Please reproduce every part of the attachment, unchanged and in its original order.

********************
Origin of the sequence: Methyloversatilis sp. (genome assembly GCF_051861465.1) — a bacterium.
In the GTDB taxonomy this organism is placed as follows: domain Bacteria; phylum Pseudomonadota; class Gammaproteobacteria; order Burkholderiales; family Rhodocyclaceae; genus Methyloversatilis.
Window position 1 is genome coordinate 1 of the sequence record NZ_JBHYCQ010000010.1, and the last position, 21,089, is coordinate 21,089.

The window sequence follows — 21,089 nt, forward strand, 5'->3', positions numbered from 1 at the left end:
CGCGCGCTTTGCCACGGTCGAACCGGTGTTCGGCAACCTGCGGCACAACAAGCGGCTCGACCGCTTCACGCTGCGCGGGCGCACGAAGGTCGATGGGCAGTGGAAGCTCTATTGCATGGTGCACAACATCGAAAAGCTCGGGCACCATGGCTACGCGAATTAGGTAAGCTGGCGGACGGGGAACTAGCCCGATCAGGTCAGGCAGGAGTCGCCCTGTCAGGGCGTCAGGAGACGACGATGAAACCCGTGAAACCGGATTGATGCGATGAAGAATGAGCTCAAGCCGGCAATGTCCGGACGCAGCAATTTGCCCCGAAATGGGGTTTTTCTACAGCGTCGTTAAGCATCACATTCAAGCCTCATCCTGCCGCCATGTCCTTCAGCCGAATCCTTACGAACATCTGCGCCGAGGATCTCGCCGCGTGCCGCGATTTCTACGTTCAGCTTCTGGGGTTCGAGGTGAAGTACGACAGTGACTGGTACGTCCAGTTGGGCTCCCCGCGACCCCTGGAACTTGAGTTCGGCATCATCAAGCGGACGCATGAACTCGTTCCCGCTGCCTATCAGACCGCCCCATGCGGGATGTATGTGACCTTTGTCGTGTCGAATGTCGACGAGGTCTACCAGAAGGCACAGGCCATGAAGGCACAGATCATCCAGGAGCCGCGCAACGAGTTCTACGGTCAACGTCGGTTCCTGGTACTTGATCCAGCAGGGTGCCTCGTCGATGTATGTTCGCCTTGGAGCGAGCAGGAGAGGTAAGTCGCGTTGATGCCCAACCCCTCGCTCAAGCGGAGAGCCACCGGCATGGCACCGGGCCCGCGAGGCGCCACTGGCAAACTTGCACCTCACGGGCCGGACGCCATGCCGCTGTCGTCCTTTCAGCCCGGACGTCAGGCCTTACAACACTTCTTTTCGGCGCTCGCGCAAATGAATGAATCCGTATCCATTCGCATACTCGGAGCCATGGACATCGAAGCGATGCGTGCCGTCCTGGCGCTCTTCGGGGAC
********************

Origin of the sequence: Methyloversatilis sp. (genome assembly GCF_051861465.1) — a bacterium.
In the GTDB taxonomy this organism is placed as follows: domain Bacteria; phylum Pseudomonadota; class Gammaproteobacteria; order Burkholderiales; family Rhodocyclaceae; genus Methyloversatilis.
Window position 1 is genome coordinate 1 of the sequence record NZ_JBHYCQ010000010.1, and the last position, 21,089, is coordinate 21,089.

The window sequence follows — 21,089 nt, forward strand, 5'->3', positions numbered from 1 at the left end:
CGCGCGCTTTGCCACGGTCGAACCGGTGTTCGGCAACCTGCGGCACAACAAGCGGCTCGACCGCTTCACGCTGCGCGGGCGCACGAAGGTCGATGGGCAGTGGAAGCTCTATTGCATGGTGCACAACATCGAAAAGCTCGGGCACCATGGCTACGCGAATTAGGTAAGCTGGCGGACGGGGAACTAGCCCGATCAGGTCAGGCAGGAGTCGCCCTGTCAGGGCGTCAGGAGACGACGATGAAACCCGTGAAACCGGATTGATGCGATGAAGAATGAGCTCAAGCCGGCAATGTCCGGACGCAGCAATTTGCCCCGAAATGGGGTTTTTCTACAGCGTCGTTAAGCATCACATTCAAGCCTCATCCTGCCGCCATGTCCTTCAGCCGAATCCTTACGAACATCTGCGCCGAGGATCTCGCCGCGTGCCGCGATTTCTACGTTCAGCTTCTGGGGTTCGAGGTGAAGTACGACAGTGACTGGTACGTCCAGTTGGGCTCCCCGCGACCCCTGGAACTTGAGTTCGGCATCATCAAGCGGACGCATGAACTCGTTCCCGCTGCCTATCAGACCGCCCCATGCGGGATGTATGTGACCTTTGTCGTGTCGAATGTCGACGAGGTCTACCAGAAGGCACAGGCCATGAAGGCACAGATCATCCAGGAGCCGCGCAACGAGTTCTACGGTCAACGTCGGTTCCTGGTACTTGATCCAGCAGGGTGCCTCGTCGATGTATGTTCGCCTTGGAGCGAGCAGGAGAGGTAAGTCGCGTTGATGCCCAACCCCTCGCTCAAGCGGAGAGCCACCGGCATGGCACCGGGCCCGCGAGGCGCCACTGGCAAACTTGCACCTCACGGGCCGGACGCCATGCCGCTGTCGTCCTTTCAGCCCGGACGTCAGGCCTTACAACACTTCTTTTCGGCGCTCGCGCAAATGAATGAATCCGTATCCATTCGCATACTCGGAGCCATGGACATCGAAGCGATGCGTGCCGTCCTGGCGCTCTTCGGGGAC